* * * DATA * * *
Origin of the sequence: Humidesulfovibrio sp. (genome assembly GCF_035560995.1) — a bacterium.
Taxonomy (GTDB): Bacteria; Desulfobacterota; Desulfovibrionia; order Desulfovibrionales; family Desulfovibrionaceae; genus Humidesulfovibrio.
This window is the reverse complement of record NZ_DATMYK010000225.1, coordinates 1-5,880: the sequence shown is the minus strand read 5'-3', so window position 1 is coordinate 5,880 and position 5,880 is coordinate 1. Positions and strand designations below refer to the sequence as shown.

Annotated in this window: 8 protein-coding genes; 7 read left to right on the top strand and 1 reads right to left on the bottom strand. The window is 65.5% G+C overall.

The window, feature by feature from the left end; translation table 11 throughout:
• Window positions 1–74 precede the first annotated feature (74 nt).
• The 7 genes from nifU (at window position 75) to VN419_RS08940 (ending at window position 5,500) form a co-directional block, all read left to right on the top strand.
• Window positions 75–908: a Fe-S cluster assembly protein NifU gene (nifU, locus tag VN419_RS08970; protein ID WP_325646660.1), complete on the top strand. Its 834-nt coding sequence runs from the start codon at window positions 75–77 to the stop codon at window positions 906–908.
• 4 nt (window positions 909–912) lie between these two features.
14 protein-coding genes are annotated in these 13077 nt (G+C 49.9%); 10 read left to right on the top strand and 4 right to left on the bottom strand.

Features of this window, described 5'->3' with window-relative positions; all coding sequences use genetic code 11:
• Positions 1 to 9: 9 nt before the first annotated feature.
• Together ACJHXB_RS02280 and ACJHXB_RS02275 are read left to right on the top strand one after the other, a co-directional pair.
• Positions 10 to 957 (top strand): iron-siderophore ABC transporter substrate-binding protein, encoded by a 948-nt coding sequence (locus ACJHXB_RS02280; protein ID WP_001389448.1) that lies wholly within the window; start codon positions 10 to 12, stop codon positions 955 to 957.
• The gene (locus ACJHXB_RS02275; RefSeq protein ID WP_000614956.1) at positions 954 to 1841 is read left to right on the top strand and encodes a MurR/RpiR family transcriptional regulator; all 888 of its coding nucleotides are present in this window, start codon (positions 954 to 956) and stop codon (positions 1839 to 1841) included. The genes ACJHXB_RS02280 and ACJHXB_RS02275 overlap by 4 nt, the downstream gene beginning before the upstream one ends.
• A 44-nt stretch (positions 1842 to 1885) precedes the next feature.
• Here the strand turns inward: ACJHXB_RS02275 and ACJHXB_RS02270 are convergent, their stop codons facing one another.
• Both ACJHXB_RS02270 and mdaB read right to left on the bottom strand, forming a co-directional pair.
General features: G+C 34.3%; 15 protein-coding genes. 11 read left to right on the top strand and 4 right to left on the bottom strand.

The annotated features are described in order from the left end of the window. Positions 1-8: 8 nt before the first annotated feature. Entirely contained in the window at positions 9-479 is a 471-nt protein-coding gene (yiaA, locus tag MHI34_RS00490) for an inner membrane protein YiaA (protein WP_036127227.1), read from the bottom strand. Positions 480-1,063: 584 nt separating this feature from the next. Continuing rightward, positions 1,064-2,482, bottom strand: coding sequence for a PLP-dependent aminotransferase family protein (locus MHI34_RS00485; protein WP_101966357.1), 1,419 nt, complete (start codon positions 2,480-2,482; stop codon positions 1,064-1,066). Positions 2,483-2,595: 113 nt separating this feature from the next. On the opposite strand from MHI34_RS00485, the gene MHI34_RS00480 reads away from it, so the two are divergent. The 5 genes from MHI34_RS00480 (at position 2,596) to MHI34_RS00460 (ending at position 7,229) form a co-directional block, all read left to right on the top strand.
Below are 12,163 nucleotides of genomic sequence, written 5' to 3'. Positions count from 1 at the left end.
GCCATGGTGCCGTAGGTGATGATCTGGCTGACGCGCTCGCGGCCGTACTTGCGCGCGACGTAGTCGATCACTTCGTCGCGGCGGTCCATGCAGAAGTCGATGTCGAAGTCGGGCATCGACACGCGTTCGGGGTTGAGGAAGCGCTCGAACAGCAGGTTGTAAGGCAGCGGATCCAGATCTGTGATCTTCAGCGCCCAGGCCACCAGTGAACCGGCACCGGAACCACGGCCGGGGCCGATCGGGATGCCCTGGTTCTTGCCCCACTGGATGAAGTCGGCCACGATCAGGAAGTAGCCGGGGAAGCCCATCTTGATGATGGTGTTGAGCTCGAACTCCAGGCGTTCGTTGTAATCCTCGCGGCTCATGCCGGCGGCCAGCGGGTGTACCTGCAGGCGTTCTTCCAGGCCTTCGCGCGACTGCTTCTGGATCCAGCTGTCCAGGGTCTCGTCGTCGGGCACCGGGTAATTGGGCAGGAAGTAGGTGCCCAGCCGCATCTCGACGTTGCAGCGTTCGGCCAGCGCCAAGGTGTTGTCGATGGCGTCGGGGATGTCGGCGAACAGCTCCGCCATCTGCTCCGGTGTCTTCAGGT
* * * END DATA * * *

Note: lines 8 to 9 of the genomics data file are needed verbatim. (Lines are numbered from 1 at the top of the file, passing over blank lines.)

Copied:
• Window positions 75–908: a Fe-S cluster assembly protein NifU gene (nifU, locus tag VN419_RS08970; protein ID WP_325646660.1), complete on the top strand. Its 834-nt coding sequence runs from the start codon at window positions 75–77 to the stop codon at window positions 906–908.
• 4 nt (window positions 909–912) lie between these two features.